tinyⒶllotment

Growing as much food on as little land for as little money as possible


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Guttering and a vent in the far end of the polytunnel

Spent an hour or so at the allotment this lunchtime. Yesterday was the Allotments Association Open Day and I met a lot more plot holders and spread the word on no dig gardening. I’m not too sure they were all that convinced but time will tell. They have asked me to give a talk on the subject at one of the committee meeting so I can’t have bored them too much.

I met Pete from the plot next to mine. He had some old guttering down the side of his shed that he no longer needed and a piece of pipe I could use as a down pipe. This was really handy because the rain has been coming into the tunnel off the roof and flooding the seedlings.

I used some old shelf brackets I had in the shed to support the gutter -or launder as we call it in Cornwall- and attached the down pipe with a screw as it was not a tight push fit. Everything was just the right length and nothing needed cutting. It just went together in minutes.

Wombled Guttering for the shed at the allotment

Wombled Guttering for the shed at the allotment

Here is a picture of the down pipe going into one of the water butts

Down pipe into water butts

Down pipe into water butts

I have three water buts in the polytunnel. They take up a lot of room but I am hoping they will help regulate the temperature both day and night.

Water butts in Polytunnel for watering and temperature regulation

Water butts in Polytunnel for watering and temperature regulation

I need to find a way to link the three butts together so they all fill evenly but at the moment I just use a bucket to transfer water from the filling one to the other two.

Cost of the guttering and water catchment system = zero pounds

Next job was to put some sort of vent in the far end of the tunnel to get a through draft and safeguard the tunnel from being blown away in the high winds we get around here.

As always I didn’t want to spend any money if I could help it so decided not to use hinges, catches or stays and to just work with what I had on the plot

I started by building a framework for the vent and then cutting the plastic and stapling it around the frame. Looking at this picture I may have pulled the plastic a little too tight and I have deformed the blue plastic hoop a little. Not to worry it will still perform OK

Vent in far end of polytunnel

Vent in far end of polytunnel

Next I built a window frame to go in the hole and covered it in plastic. This was then fixed in place with just one screw half way up each side acting like a hinge pin.

Vent closed

Vent closed

I then added a baton to the vent surround near the bottom to act as a stop and a baton to the vent to act as a handle and stop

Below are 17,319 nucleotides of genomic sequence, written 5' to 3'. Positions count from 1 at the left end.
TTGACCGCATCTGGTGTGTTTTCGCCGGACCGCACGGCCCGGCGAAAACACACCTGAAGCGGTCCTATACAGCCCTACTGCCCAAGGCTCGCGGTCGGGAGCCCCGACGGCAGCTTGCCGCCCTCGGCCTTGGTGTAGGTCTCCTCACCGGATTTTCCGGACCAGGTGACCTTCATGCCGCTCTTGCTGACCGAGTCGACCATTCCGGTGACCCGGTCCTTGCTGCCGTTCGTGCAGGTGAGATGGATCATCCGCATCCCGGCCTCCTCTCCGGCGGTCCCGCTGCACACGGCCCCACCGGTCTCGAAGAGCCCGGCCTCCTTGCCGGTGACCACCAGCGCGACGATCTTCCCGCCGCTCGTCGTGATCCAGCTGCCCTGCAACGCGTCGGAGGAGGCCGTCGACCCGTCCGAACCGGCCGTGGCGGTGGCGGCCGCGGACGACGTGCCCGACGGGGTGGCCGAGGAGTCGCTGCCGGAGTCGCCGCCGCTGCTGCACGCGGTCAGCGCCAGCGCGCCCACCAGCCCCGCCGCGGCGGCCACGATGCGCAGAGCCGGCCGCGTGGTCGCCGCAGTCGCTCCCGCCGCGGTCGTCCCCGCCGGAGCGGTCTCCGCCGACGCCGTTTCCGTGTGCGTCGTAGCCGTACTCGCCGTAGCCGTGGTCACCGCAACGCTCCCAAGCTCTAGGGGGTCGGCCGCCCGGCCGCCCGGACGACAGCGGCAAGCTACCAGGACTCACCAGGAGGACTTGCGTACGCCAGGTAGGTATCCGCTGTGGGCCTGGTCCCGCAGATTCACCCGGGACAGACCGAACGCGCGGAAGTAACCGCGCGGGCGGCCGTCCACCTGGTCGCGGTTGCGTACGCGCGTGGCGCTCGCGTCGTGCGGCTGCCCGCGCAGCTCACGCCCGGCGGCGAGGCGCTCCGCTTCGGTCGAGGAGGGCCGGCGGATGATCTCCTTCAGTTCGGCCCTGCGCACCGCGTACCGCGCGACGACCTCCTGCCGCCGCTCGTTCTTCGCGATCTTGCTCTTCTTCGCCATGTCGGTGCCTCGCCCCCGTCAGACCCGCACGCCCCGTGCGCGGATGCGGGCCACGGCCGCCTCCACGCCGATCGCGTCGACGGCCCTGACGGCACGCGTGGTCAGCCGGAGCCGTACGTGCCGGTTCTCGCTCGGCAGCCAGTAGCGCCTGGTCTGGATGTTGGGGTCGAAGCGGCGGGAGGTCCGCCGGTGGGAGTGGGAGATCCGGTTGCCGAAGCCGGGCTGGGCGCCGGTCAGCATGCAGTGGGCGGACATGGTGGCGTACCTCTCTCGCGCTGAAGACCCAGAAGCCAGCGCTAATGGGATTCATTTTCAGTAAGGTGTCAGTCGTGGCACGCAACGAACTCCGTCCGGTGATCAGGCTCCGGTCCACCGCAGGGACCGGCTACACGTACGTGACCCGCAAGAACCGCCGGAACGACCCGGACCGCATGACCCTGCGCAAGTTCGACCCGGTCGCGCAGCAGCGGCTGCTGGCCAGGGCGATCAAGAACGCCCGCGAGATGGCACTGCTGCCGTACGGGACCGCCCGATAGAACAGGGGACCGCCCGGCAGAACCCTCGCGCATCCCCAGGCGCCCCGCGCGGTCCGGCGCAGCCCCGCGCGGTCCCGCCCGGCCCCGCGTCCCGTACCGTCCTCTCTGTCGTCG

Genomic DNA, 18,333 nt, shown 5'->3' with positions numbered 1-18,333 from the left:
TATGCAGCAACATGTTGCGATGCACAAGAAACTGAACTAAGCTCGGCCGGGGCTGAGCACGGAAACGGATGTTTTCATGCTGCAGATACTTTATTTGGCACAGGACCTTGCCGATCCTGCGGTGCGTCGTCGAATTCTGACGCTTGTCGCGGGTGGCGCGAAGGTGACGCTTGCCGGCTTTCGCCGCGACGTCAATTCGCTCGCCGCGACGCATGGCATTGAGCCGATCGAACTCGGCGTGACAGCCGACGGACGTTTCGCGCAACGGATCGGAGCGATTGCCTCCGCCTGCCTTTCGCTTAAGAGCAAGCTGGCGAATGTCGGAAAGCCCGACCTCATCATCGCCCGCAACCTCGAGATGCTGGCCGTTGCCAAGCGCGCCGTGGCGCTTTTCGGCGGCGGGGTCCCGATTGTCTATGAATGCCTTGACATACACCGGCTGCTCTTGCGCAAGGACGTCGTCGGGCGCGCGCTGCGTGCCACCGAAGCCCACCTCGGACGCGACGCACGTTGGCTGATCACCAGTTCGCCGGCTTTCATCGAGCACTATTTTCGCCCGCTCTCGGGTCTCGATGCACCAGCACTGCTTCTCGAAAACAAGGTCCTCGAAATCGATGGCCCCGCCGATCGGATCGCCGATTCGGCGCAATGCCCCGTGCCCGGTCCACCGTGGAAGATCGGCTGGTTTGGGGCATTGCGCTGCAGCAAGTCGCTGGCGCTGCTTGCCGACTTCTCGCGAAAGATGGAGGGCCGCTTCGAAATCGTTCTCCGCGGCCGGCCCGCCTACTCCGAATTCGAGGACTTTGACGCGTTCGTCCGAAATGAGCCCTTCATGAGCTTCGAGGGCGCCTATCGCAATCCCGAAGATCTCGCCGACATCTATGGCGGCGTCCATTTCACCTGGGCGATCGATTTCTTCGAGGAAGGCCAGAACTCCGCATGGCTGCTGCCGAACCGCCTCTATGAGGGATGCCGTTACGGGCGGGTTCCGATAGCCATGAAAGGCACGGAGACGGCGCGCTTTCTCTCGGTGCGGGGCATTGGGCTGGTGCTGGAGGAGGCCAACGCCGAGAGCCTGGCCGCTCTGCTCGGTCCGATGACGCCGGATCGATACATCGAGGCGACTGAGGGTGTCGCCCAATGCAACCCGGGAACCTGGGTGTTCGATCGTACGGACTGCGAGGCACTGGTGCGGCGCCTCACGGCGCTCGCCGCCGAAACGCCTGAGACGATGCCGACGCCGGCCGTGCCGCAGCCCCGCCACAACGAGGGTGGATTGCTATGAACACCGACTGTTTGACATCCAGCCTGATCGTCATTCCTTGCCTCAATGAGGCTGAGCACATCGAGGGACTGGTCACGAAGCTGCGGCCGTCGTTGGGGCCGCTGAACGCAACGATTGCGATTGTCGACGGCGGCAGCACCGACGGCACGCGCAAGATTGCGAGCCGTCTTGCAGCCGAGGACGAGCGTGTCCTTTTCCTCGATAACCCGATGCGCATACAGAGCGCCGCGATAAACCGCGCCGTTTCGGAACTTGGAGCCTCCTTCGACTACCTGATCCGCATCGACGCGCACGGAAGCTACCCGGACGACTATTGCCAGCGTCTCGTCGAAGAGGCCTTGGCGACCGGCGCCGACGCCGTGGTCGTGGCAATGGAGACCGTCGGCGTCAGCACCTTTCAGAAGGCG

Vent open

Vent open

So that’s that another couple of jobs finished

I also planted some onion seeds and started thinking about the next project of fixing the leaking roof on the shed. More on that in another post

aman

 

 

 

 

 


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The shed and the lean to polytunnel

We needed a shed for the allotment because I mainly visit the plot by bike so carrying tools etc is not an option. It is also nice to have somewhere to get out of the weather and make a coffee. Jules put out a call on Network Cornwall and we were offered a shed for free if we dismantles it and took it away. The shed is in a bit of a state and needs a few repairs but it will be fine for a years or so. I do need to replace some roof felt  as rain is coming in but I was given an off-cut of felt that should cover it so not much else needs doing to the shed for now. We were hoping to build a Geodesic Dome Greenhouse over the  winter but the weather and our finances got in the way and we didn’t achieve that particular goal so as a temporary solution we decided to build a lean to polytunnel off the side of the shed.

We wombled a load of roof battening from an old house that was having a new roof fitted and I found a load of blue alkathene pipe that some kind person had fly tipped by the side of a country lane. We needed an offcut of polytunnel plastic to complete the project so it was back to Network Cornwall. We were offered a good size off-cut of brand new plastic. A farmer had recently re covered his huge tunnel and has some left over. We travelled up to Par Market to pick it up and after a £10 donation to the farmers favourite charity we cam back to the allotment to start the tunnel build. By the end of the day we had the hoops erected and the the cover on albeit in a slapdash fashion and by Sunday we had it looking pretty good

I ran out of wood to finish this side and build a door but I knew we had some more old roof batten at work so the door would have to wait another day.

Monday evening after work I carried on with the build and finally finished about 8 o’clock but it is now a usable polly tunnel. Cost so far about £15

I made a minor cock up with the door and covered the wrong side with plastic so ended up covering both sides of the door so now it is double glazed so to speak.

Next step will be the guttering and repair the shed roof so we can collect rain water in the water butts inside the tunnel

 

aman